I’ve got to admit, when it comes to political strategizing, Democrats don’t hold a candle to Republicans. In fact, if it weren’t for their worldview, policies and Rick Perry, I’d be certain that Republicans are smarter than us.
Their diabolically clever “liberal mainstream media” accusation, alone, has paid -- and continues to pay -- huge political dividends. News people are so terrified of appearing biased that they give every conservative point of view, no matter how baseless or wacky, equal coverage and weight (think global warming denial and birthers, for example). “Earth is flat! -- opinions differ” has become the order of the day in newsrooms across America. Of course, this leaves many Americans confused and ill-informed. But hey, they vote.
Voter Suppression as Strategy
Voter suppression disguised as voter fraud prevention is another Republican strategy gem. Who could possibly argue against such a noble mission as keeping our elections clean?
Who? Anybody who takes the time to learn that fraudulent voting hasn’t been a problem in America since the 19th century and that this Republican drive is simply an attempt to get rid of what has historically proven to be a major obstacle to Republican victories -- Democratic voters.
And now Republicans are treating Californians to another bit of legerdemain with Proposition 32 -- the “Paycheck Protection” initiative.
“Get special interest money out of political campaigning!” intones the ultra-serious voice-over in the latest Prop 32 TV spot. Again, who could possibly argue with Prop 32’s noble mission?
Who? Anyone who takes the time to learn that, in truth, Prop 32 will only ban union money from California politics and leave corporations and rich folk to fund Republican candidates and conservative issues to their hearts’ content.
Prop 32 sounds like a much-needed, even-handed removal of special interest money from California politics, with its stated aim to “ban both corporate and union contributions to state and local candidates” and to “ban automatic deductions by corporations, unions, and government of employees’ wages to be used for politics.” And it would be, if it weren’t for the fact that paycheck deductions are how many unions collect their dues -- the dues that constitute unions’ income, the dues that pay for union operations, pay for unions’ rent and electric bills and, yes, political donations.
The operative phrases here, “…automatic deductions” and “…to be used for politics” make it clear that Prop 32’s real mission is to drive a stake through the heart of union involvement (read: Democratic support) in California politics while allowing corporations and wealthy individuals to unlimitedly fund Republican candidates and conservative issues through PACs, committees and other work-arounds.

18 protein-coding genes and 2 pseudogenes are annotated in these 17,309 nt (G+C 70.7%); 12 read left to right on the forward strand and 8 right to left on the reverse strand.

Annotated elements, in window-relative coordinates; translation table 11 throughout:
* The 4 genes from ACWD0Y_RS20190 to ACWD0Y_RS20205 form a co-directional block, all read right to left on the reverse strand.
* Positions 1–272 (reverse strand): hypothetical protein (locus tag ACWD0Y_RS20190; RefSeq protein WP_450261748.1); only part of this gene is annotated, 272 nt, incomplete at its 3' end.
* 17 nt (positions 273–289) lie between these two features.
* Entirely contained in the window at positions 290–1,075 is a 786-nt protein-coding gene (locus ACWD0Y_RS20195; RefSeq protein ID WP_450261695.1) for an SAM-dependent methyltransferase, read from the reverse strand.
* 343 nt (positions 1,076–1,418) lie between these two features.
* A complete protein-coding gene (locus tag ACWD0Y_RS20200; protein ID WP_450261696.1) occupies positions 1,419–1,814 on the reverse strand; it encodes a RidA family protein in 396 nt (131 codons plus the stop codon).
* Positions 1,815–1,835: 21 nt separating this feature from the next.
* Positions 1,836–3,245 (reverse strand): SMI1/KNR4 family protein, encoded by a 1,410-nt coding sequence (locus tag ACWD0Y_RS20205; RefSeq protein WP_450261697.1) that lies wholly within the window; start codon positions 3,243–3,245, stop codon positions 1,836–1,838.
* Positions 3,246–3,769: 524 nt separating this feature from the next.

If that ain’t enough reason to vote “No” on Prop 32, consider the chump factor. To those of us who know corporations do not deduct from their employees’ paychecks for political purposes, Prop 32 is not only an insult to voters’ intelligence, but has about the same degree of even-handedness as prohibiting the use of heavy drilling equipment by the oil industry and the cosmetics industry. Sounds kinda fair, but isn’t.
In the words of Vice President Biden, “Trust you instincts on this, folks.” If your instincts need a little help, just check out the donors and supporters of Prop 32 -- a veritable who’s who of the Republican rich, including the Koch Brothers’ and one particularly well-heeled Republican activist, named Charles Munger Jr., who put Prop 32 on the ballot and has contributed $22 million to its passage thus far.
Finally, ask yourself this question: Would the party that has steadfastly supported the Supreme Court’s Citizens United ruling -- the ruling that legalizes unlimited political funding by special interests -- suddenly oppose special interest contributions now? Not likely.
As Rep. Linda Sanchez put it, "This paycheck deception is the No. 1 target to silence the voices of hard-working families, and it's a crime."
Republicans are running so many deceptions these days, it’s hard to determine if Prop 32 is actually their number-one deception, as Sanchez says. But it is a crime -- or should be.